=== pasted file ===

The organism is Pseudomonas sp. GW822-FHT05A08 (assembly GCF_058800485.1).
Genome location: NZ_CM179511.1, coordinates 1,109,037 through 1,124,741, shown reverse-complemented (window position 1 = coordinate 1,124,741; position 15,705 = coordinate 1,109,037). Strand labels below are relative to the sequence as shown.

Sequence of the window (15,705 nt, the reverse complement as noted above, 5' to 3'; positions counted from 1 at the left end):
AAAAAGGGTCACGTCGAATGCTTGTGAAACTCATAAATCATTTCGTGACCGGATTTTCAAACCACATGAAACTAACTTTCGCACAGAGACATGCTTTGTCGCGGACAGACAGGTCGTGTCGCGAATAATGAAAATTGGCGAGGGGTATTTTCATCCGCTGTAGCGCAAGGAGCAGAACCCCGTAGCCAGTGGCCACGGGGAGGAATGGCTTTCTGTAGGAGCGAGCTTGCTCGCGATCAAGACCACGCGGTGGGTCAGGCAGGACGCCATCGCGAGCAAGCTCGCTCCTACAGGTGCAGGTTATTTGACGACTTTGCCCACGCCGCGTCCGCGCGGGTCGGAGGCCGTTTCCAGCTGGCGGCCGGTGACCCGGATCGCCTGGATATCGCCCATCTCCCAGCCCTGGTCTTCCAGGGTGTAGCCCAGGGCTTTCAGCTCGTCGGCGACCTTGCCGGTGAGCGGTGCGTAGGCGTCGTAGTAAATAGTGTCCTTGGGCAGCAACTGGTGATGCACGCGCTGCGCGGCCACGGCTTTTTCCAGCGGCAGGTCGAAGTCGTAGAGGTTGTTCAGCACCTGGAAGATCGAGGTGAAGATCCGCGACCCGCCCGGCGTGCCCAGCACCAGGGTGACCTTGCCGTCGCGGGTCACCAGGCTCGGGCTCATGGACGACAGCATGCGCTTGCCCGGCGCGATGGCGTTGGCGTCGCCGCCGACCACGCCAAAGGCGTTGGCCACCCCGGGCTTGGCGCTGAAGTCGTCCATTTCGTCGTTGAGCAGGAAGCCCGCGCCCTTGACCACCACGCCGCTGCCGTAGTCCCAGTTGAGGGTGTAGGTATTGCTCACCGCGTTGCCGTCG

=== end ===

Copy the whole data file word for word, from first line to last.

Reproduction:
The organism is Pseudomonas sp. GW822-FHT05A08 (assembly GCF_058800485.1).
Genome location: NZ_CM179511.1, coordinates 1,109,037 through 1,124,741, shown reverse-complemented (window position 1 = coordinate 1,124,741; position 15,705 = coordinate 1,109,037). Strand labels below are relative to the sequence as shown.

Sequence of the window (15,705 nt, the reverse complement as noted above, 5' to 3'; positions counted from 1 at the left end):
AAAAAGGGTCACGTCGAATGCTTGTGAAACTCATAAATCATTTCGTGACCGGATTTTCAAACCACATGAAACTAACTTTCGCACAGAGACATGCTTTGTCGCGGACAGACAGGTCGTGTCGCGAATAATGAAAATTGGCGAGGGGTATTTTCATCCGCTGTAGCGCAAGGAGCAGAACCCCGTAGCCAGTGGCCACGGGGAGGAATGGCTTTCTGTAGGAGCGAGCTTGCTCGCGATCAAGACCACGCGGTGGGTCAGGCAGGACGCCATCGCGAGCAAGCTCGCTCCTACAGGTGCAGGTTATTTGACGACTTTGCCCACGCCGCGTCCGCGCGGGTCGGAGGCCGTTTCCAGCTGGCGGCCGGTGACCCGGATCGCCTGGATATCGCCCATCTCCCAGCCCTGGTCTTCCAGGGTGTAGCCCAGGGCTTTCAGCTCGTCGGCGACCTTGCCGGTGAGCGGTGCGTAGGCGTCGTAGTAAATAGTGTCCTTGGGCAGCAACTGGTGATGCACGCGCTGCGCGGCCACGGCTTTTTCCAGCGGCAGGTCGAAGTCGTAGAGGTTGTTCAGCACCTGGAAGATCGAGGTGAAGATCCGCGACCCGCCCGGCGTGCCCAGCACCAGGGTGACCTTGCCGTCGCGGGTCACCAGGCTCGGGCTCATGGACGACAGCATGCGCTTGCCCGGCGCGATGGCGTTGGCGTCGCCGCCGACCACGCCAAAGGCGTTGGCCACCCCGGGCTTGGCGCTGAAGTCGTCCATTTCGTCGTTGAGCAGGAAGCCCGCGCCCTTGACCACCACGCCGCTGCCGTAGTCCCAGTTGAGGGTGTAGGTATTGCTCACCGCGTTGCCGTCG